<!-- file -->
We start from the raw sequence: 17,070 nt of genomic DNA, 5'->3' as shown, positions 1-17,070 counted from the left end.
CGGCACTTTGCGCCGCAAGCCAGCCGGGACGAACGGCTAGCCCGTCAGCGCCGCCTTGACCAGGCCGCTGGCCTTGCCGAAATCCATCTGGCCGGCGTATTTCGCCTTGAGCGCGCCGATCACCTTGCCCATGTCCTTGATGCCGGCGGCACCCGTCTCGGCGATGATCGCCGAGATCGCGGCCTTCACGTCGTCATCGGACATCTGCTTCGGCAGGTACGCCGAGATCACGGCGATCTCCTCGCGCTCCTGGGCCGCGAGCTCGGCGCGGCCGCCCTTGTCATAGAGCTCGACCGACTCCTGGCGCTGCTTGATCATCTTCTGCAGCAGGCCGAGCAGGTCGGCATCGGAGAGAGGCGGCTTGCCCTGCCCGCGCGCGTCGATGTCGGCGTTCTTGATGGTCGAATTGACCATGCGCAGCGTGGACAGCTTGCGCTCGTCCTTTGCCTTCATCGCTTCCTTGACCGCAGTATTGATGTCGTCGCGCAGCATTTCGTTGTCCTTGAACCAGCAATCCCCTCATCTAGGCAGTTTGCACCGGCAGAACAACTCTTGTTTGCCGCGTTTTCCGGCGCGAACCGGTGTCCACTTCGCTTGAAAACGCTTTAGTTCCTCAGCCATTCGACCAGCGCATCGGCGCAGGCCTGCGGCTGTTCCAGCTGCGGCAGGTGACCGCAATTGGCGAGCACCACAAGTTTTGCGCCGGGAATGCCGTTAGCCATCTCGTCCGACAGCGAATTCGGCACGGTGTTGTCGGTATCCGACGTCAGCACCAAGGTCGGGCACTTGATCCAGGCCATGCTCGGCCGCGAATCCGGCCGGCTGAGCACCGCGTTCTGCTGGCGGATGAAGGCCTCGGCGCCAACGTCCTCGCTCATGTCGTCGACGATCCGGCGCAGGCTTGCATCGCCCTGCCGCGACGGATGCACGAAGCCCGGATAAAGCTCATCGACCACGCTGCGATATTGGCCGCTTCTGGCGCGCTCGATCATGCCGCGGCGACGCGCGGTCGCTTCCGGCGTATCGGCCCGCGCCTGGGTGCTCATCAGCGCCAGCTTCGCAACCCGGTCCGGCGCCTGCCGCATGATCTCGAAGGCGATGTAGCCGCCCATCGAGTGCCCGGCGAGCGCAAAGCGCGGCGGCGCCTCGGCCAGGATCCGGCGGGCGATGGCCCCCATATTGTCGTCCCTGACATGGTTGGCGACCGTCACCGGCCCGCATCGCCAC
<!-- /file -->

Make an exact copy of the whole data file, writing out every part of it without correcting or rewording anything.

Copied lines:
We start from the raw sequence: 17,070 nt of genomic DNA, 5'->3' as shown, positions 1-17,070 counted from the left end.
CGGCACTTTGCGCCGCAAGCCAGCCGGGACGAACGGCTAGCCCGTCAGCGCCGCCTTGACCAGGCCGCTGGCCTTGCCGAAATCCATCTGGCCGGCGTATTTCGCCTTGAGCGCGCCGATCACCTTGCCCATGTCCTTGATGCCGGCGGCACCCGTCTCGGCGATGATCGCCGAGATCGCGGCCTTCACGTCGTCATCGGACATCTGCTTCGGCAGGTACGCCGAGATCACGGCGATCTCCTCGCGCTCCTGGGCCGCGAGCTCGGCGCGGCCGCCCTTGTCATAGAGCTCGACCGACTCCTGGCGCTGCTTGATCATCTTCTGCAGCAGGCCGAGCAGGTCGGCATCGGAGAGAGGCGGCTTGCCCTGCCCGCGCGCGTCGATGTCGGCGTTCTTGATGGTCGAATTGACCATGCGCAGCGTGGACAGCTTGCGCTCGTCCTTTGCCTTCATCGCTTCCTTGACCGCAGTATTGATGTCGTCGCGCAGCATTTCGTTGTCCTTGAACCAGCAATCCCCTCATCTAGGCAGTTTGCACCGGCAGAACAACTCTTGTTTGCCGCGTTTTCCGGCGCGAACCGGTGTCCACTTCGCTTGAAAACGCTTTAGTTCCTCAGCCATTCGACCAGCGCATCGGCGCAGGCCTGCGGCTGTTCCAGCTGCGGCAGGTGACCGCAATTGGCGAGCACCACAAGTTTTGCGCCGGGAATGCCGTTAGCCATCTCGTCCGACAGCGAATTCGGCACGGTGTTGTCGGTATCCGACGTCAGCACCAAGGTCGGGCACTTGATCCAGGCCATGCTCGGCCGCGAATCCGGCCGGCTGAGCACCGCGTTCTGCTGGCGGATGAAGGCCTCGGCGCCAACGTCCTCGCTCATGTCGTCGACGATCCGGCGCAGGCTTGCATCGCCCTGCCGCGACGGATGCACGAAGCCCGGATAAAGCTCATCGACCACGCTGCGATATTGGCCGCTTCTGGCGCGCTCGATCATGCCGCGGCGACGCGCGGTCGCTTCCGGCGTATCGGCCCGCGCCTGGGTGCTCATCAGCGCCAGCTTCGCAACCCGGTCCGGCGCCTGCCGCATGATCTCGAAGGCGATGTAGCCGCCCATCGAGTGCCCGGCGAGCGCAAAGCGCGGCGGCGCCTCGGCCAGGATCCGGCGGGCGATGGCCCCCATATTGTCGTCCCTGACATGGTTGGCGACCGTCACCGGCCCGCATCGCCAC